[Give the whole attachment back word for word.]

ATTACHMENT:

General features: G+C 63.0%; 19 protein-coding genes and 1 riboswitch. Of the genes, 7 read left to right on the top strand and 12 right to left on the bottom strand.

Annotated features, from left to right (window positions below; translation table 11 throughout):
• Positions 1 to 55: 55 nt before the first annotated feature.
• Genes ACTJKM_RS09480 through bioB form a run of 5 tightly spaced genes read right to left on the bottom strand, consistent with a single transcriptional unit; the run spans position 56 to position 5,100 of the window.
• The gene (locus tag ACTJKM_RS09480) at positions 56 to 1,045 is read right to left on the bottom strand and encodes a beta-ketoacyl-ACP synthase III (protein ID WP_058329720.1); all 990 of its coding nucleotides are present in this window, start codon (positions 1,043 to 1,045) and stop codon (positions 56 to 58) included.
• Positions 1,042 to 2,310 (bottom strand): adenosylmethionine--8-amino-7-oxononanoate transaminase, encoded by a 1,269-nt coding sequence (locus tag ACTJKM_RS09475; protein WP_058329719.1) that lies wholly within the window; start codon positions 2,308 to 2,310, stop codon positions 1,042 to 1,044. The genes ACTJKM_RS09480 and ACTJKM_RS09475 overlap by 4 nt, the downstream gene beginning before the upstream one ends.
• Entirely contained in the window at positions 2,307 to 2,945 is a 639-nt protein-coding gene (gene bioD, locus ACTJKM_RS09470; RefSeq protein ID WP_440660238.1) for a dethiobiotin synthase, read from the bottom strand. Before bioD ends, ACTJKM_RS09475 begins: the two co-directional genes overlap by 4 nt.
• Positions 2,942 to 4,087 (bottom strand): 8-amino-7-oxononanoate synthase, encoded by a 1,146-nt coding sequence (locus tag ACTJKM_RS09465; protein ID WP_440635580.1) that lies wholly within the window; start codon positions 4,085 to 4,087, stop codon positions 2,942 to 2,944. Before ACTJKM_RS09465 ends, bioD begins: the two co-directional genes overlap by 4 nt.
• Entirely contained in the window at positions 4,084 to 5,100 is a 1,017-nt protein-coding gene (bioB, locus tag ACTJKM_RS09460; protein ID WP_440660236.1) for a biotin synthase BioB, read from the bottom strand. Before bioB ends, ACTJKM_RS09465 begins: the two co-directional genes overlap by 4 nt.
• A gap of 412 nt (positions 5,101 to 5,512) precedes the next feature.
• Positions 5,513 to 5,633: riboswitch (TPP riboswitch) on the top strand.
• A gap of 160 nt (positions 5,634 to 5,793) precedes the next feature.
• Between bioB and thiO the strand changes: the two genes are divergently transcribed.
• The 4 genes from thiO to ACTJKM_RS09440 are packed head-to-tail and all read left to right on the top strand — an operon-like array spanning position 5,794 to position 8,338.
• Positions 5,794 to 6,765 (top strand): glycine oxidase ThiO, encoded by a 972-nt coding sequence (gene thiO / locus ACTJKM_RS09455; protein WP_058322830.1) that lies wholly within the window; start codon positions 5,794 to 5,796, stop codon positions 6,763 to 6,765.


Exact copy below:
General features: G+C 63.0%; 19 protein-coding genes and 1 riboswitch. Of the genes, 7 read left to right on the top strand and 12 right to left on the bottom strand.

Annotated features, from left to right (window positions below; translation table 11 throughout):
• Positions 1 to 55: 55 nt before the first annotated feature.
• Genes ACTJKM_RS09480 through bioB form a run of 5 tightly spaced genes read right to left on the bottom strand, consistent with a single transcriptional unit; the run spans position 56 to position 5,100 of the window.
• The gene (locus tag ACTJKM_RS09480) at positions 56 to 1,045 is read right to left on the bottom strand and encodes a beta-ketoacyl-ACP synthase III (protein ID WP_058329720.1); all 990 of its coding nucleotides are present in this window, start codon (positions 1,043 to 1,045) and stop codon (positions 56 to 58) included.
• Positions 1,042 to 2,310 (bottom strand): adenosylmethionine--8-amino-7-oxononanoate transaminase, encoded by a 1,269-nt coding sequence (locus tag ACTJKM_RS09475; protein WP_058329719.1) that lies wholly within the window; start codon positions 2,308 to 2,310, stop codon positions 1,042 to 1,044. The genes ACTJKM_RS09480 and ACTJKM_RS09475 overlap by 4 nt, the downstream gene beginning before the upstream one ends.
• Entirely contained in the window at positions 2,307 to 2,945 is a 639-nt protein-coding gene (gene bioD, locus ACTJKM_RS09470; RefSeq protein ID WP_440660238.1) for a dethiobiotin synthase, read from the bottom strand. Before bioD ends, ACTJKM_RS09475 begins: the two co-directional genes overlap by 4 nt.
• Positions 2,942 to 4,087 (bottom strand): 8-amino-7-oxononanoate synthase, encoded by a 1,146-nt coding sequence (locus tag ACTJKM_RS09465; protein ID WP_440635580.1) that lies wholly within the window; start codon positions 4,085 to 4,087, stop codon positions 2,942 to 2,944. Before ACTJKM_RS09465 ends, bioD begins: the two co-directional genes overlap by 4 nt.
• Entirely contained in the window at positions 4,084 to 5,100 is a 1,017-nt protein-coding gene (bioB, locus tag ACTJKM_RS09460; protein ID WP_440660236.1) for a biotin synthase BioB, read from the bottom strand. Before bioB ends, ACTJKM_RS09465 begins: the two co-directional genes overlap by 4 nt.
• A gap of 412 nt (positions 5,101 to 5,512) precedes the next feature.
• Positions 5,513 to 5,633: riboswitch (TPP riboswitch) on the top strand.
• A gap of 160 nt (positions 5,634 to 5,793) precedes the next feature.
• Between bioB and thiO the strand changes: the two genes are divergently transcribed.
• The 4 genes from thiO to ACTJKM_RS09440 are packed head-to-tail and all read left to right on the top strand — an operon-like array spanning position 5,794 to position 8,338.
• Positions 5,794 to 6,765 (top strand): glycine oxidase ThiO, encoded by a 972-nt coding sequence (gene thiO / locus ACTJKM_RS09455; protein WP_058322830.1) that lies wholly within the window; start codon positions 5,794 to 5,796, stop codon positions 6,763 to 6,765.